Category 6? Scientists warn hurricanes could keep getting stronger
Every year,hurricanes get more powerful. According to Tampa Bay Times, Sandy in 2012 was the largest diameter storm that hit the Atlantic “since the record on that statistic began in the early 1980s.” In 2017, Hurricane Harvey was the storm that brought more than 60 inches of water on the Houston metro area, naming it the wettest storm on record. Then weeks after Harvey came Irma, which was the most disastrous storm to form in open Atlantic waters and stayed in Category 5 strength for about 66 hours.
The two legacy hurricanes of 2018, Florence and Michael, broke records when Florence inundated the Carolinas dropping the eighth most rain of any storm level in the U.S. and Michael, which reduced Mexico beach to rubble, was the strongest storm on record to strike the Panhandle and had the highest wind speed of any storm ever recorded to hit the U.S.
As scientists predict, those records will all likely be broken again. This means that storms will get worse for coastal states like Florida.
“The strongest storms are getting stronger. The science is clear on this,” said Penn State University atmospheric professor Michael Mann. “We can expect more intense hurricanes, greater flooding, worse storm surge which, combines with sea level rise, presents an existential threat to the Florida coastline.”
There are many reasons as to why mother nature is responding the way it is. The first is global warming from greenhouse gas emissions. A warmer planet means warmer oceans which results in devastating storms because they feed off warm water.Second, clean air. Air pollution prevents sunlight from reaching the ocean,which increases sea surface temperatures just enough to reduce hurricane threat. As evidenced in the previous year, this combination is a perfect pair for catastrophes.
We are already seeing the consequences of global warming. More storms are packing winds that are off the charts. Scientists put storms into categories based on their wind speeds. Category 5, the highest of all, includes winds of 157 mph. Category 6,which doesn’t exist, would theoretically begin at 195 mph, and a category 7 at 230 mph.
Another effect of warmer climate is that storms will be wetter due to more water vapor in hot air. This results in more flooding cases like hurricanes Harvey and Florence. Flooding is enhanced by rising sea levels.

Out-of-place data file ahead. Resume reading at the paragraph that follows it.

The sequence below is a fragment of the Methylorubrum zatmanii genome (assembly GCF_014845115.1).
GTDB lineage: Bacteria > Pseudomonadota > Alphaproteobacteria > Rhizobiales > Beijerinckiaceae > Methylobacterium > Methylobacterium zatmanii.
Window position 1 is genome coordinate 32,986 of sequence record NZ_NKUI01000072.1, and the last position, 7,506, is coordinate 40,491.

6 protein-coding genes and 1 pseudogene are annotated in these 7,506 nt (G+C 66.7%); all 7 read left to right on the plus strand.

“If Sandy had happened 100 years earlier, it probably wouldn’t have flooded Manhattan the way it did because sea level was afoot lower 100 years ago,” said MIT atmospheric science professor Kerry Emanuel.
Additionally,global warming causes hurricanes to move toward poles and away from the traditional development zones.
“Basically what seems to be happening is that the subtropics are becoming more hospitable for hurricanes,” Kossin said, “and the deep tropics are becoming slightly more hostile. So as they move north, they are able to maintain their intensity longer.”
An example of this happened in the 2018 season, where seven storms started in the subtropic latitudes.
Another factor that scientists believe influences hurricanes is a salinity cycle in the northern Atlantic. The cycle takes several decades to run its course, and it has just recently died down, suggesting a quieter period to come.
The 2018 season ends with 15 named storms, eight hurricanes, two of which — Florence and Michael — reached major hurricane status. A major hurricane is a Category 3 or higher with wind speeds of at least 111 mph. An average season has 12 storms,six hurricanes, two of which are major.
If you have experienced an insurance loss from a hurricane, tropical storm or other major weather event, don’t be surprised if the insurance company’s first reaction is to claim that your damage is due to some pre-existing condition or assert that your claim is not covered under the terms of your policy or even cancel your policy based on recently-discovered “errors” in your application. But don’t worry.
Experienced and aggressive attorneys from ILG are on your side and will advocate on your behalf to see that you get the benefits you are entitled to. At ILG, we take the time to analyze and interpret your policy and understand the full measure of damages available to you. We work with construction experts, restoration professionals and others to determine the facts.
Don’t delay and contact us today for a free consultation in Florida. The Insurance Litigation Group will walk you through the terms of your insurance policy and help you recover the full extent of your covered losses.
*Photo credits: Douglas R. Clifford, Tampa Bay Times